The responsibility of ensuring that the system doesn't freeze up after more than 30 years of solid performance is in itself considerable and while it's easy to see that less is more when considering operating systems, I don't know a single person who hasn't succumbed to feature creep when buying a technology for the first time. Why wouldn't the inventors have succumbed to that line of thinking too?

So people like Tom Rafferty who make a living through liberal pinko commie bashing Microsoft are just that. Blow hards who have never done anything as fundamentally important or profoundly life changing as Bill Gates and Microsoft. Who could deny that here is a man who didn't change the world?

So while it's fashionable to take the piss out of easy targets such as Hotmail ,like this joker over here I'd like to remind people that getting my first mail address outside of University which provided one that was all numbers and letters and @solent.ac.uk was when Hotmail first allowed me to talk to anyone else with an email address back in '95 through the revolutionary interface of what is now called The Cloud. It was brilliant back then and is still a brilliant idea right now.

I've been watching something. I seen how social media and the ability to share common interests or even share uncommon ones thus providing a learning platform is the single biggest revolution on the planet since Microsoft increased the market for computers from about five as IBM predicted (and is in the seven worst tech predictions of all time) to just about the entire planet.

Big organisational goal I might add.

I've watched as one memorable evening the Microsoft Live (call it 'we're not buying Facebook' statement if you will) has rolled out and quite hard work for me as one one who has thousands of emails scattered all over the show, took about an hour to consolidate what up till then was in my opinion a reasonably slow and poor blogging/messaging platform by Microsoft.


It isn't now, it's one of the best and most seamless integrated roll outs I've witnessed and here is a question to my peers in digital agencies, planners all over and anyone interested in what can only be classified as a revolution in communication. Why haven't any of you deemed it important to record that the largest adoption of or invitation to social media is occurring as we speak and is based on a platform that has been around for years?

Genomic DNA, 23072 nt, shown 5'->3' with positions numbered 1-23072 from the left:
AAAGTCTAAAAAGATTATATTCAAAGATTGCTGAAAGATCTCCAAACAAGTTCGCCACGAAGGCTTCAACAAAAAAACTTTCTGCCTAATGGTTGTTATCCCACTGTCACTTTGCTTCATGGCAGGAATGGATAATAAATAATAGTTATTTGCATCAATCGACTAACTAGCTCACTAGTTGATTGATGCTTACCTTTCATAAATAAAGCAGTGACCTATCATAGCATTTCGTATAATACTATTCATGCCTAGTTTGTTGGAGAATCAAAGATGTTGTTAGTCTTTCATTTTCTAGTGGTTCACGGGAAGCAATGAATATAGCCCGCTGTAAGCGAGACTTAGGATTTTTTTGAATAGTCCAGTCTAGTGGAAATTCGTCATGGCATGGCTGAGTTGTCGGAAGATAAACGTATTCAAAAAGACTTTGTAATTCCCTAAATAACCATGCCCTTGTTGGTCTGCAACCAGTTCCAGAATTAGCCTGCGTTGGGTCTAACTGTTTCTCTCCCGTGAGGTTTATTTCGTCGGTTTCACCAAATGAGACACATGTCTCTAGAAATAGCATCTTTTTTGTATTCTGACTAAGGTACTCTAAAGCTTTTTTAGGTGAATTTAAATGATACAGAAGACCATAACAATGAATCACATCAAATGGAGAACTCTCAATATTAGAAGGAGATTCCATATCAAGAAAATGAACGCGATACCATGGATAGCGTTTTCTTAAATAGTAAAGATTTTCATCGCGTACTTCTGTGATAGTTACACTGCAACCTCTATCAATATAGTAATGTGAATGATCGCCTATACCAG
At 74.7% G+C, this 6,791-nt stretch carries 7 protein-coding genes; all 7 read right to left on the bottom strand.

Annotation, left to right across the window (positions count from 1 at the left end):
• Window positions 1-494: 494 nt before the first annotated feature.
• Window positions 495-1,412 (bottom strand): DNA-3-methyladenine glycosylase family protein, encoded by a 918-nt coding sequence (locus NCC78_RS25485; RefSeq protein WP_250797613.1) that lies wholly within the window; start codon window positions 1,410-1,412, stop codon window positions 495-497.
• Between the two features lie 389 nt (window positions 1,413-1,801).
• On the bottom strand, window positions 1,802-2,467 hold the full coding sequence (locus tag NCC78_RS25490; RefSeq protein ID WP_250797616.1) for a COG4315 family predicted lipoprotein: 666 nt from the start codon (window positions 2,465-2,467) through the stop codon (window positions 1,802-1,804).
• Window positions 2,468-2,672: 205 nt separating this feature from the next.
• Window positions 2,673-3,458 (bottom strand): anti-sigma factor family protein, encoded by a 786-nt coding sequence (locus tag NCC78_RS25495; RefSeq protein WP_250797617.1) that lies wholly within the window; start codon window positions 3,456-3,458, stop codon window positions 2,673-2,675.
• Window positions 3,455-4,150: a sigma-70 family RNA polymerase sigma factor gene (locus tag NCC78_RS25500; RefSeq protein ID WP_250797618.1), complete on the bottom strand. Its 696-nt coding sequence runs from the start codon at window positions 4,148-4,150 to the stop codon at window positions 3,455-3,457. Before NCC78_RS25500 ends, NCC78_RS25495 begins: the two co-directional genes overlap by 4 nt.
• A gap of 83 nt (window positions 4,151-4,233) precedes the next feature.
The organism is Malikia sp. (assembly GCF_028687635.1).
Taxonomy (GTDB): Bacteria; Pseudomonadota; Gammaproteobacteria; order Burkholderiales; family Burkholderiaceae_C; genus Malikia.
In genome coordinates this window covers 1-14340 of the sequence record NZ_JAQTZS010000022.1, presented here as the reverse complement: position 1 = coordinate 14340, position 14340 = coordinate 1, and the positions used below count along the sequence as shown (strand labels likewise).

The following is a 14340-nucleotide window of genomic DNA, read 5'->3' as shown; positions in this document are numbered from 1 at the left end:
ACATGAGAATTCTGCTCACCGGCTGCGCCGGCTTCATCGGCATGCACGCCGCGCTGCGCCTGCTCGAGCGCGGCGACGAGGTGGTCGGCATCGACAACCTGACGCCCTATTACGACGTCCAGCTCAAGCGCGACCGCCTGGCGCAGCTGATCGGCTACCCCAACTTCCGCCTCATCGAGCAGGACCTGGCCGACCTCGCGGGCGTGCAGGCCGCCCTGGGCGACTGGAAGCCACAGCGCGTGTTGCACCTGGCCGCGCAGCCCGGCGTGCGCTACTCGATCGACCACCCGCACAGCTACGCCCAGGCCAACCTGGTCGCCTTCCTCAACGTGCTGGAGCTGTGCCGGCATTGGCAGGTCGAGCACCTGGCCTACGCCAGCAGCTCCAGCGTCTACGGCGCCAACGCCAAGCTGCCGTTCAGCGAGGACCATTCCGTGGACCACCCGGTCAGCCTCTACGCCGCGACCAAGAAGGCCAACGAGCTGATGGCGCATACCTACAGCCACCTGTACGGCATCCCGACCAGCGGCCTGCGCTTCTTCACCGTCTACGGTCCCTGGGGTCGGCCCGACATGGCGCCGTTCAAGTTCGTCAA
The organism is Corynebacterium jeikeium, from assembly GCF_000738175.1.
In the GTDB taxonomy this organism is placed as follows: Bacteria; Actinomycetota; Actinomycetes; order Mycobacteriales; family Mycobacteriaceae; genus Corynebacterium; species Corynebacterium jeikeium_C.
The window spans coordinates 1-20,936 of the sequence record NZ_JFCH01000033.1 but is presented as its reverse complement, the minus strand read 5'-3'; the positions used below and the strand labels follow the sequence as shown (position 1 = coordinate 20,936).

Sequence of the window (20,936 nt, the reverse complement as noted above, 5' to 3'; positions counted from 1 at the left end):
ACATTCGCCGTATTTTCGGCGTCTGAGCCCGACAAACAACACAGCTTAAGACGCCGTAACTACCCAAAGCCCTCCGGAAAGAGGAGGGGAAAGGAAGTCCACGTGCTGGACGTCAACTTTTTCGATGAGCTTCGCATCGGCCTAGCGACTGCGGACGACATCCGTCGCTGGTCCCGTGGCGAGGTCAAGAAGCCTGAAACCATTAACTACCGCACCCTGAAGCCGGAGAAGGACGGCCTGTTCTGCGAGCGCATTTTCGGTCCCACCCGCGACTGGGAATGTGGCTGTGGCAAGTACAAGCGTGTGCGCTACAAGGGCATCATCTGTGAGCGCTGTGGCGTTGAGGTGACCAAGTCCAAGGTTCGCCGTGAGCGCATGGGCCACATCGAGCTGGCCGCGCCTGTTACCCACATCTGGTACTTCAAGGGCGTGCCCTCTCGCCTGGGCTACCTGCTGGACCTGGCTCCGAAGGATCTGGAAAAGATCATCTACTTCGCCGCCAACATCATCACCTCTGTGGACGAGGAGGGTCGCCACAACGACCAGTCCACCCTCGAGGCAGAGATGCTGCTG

Maybe it's the Asian numbers that are missing so here's some quick cut and paste to help me get to the final sentence before I pass out with faux rage and delicious tropical heat.

Windows Live reaches 142 million users a month in Asia Pacific and that number is about to get bigger. Microsoft and Windows is a large, healthy, growing, prestigious brand in Asia from a population that appreciates the sheer ability to connect through web cams to messengers but don't take my word for it here's a presentation from Geert who I met in LA last year and is responsible for that fab brand consumer ad we all loved so much.



There's more facts to appreciate what is going on with the QUIET launch of Windows Live.



If the Windows Live user community were its own country it would be the third largest in the world. 8.2 billion messages are sent via Messenger daily - that's 14 times the amount of snail mail sent via the US Postal Service on a daily basis and 17 times the number of comments posted daily on MySpace. Look even in the UK Microsoft Live fares unexpectedly well on the visitor stats as you can see over here.

So really my irritation is that because something is fashionable we, the planning community, seem to invest it with magical powers of efficacy that simply aren't there. Because we the planning community are by and large appreciators of Apple products we've lost the respect and the impartiality to judge what is unquestionably the de facto operating system of the world that churns out our payslips and which we are asymmetrically unprepared to talk about in the same way we are so keen to give Microsoft a good kicking at the first opportunity like their recent Global Advertising (On a local budget if you think about it) for pointing out what heaven forbid in this world of truth rejection is easily the hardest factoid in the universe.

MS is a cheaper operating system to run. Christ I'd like to have that in a brief. I'd send the creatives down to Four Bucks and get them to pay the agencies Macchiato coffees while explaining that this is what the cost of living means to most people in the real world.

So there you have it. Microsoft is huge, they're in business, they just rolled out some pretty awesome integrated social media shit and we the planning wank community pretty much ignored it preferring to waffle on like "let's not talk business or profit or communications efficacy" and continued with our specialist subject of "let's talk about what's hip" what's yoof or anything that has diminished our client's ability to believe in us. Because frankly they don't really and who could blame them, given the silence on something so large that just rolled out. Most planners probably don't even know because they're too sniffy to have a Hotmail address. Go figure that one out in ethnographic field studies.


My only real gripe with Microsoft is that somewhere back in the day, they changed the world and I believe they could do it again if they really really thought about it. Now that is awesomeness. My latest fave word.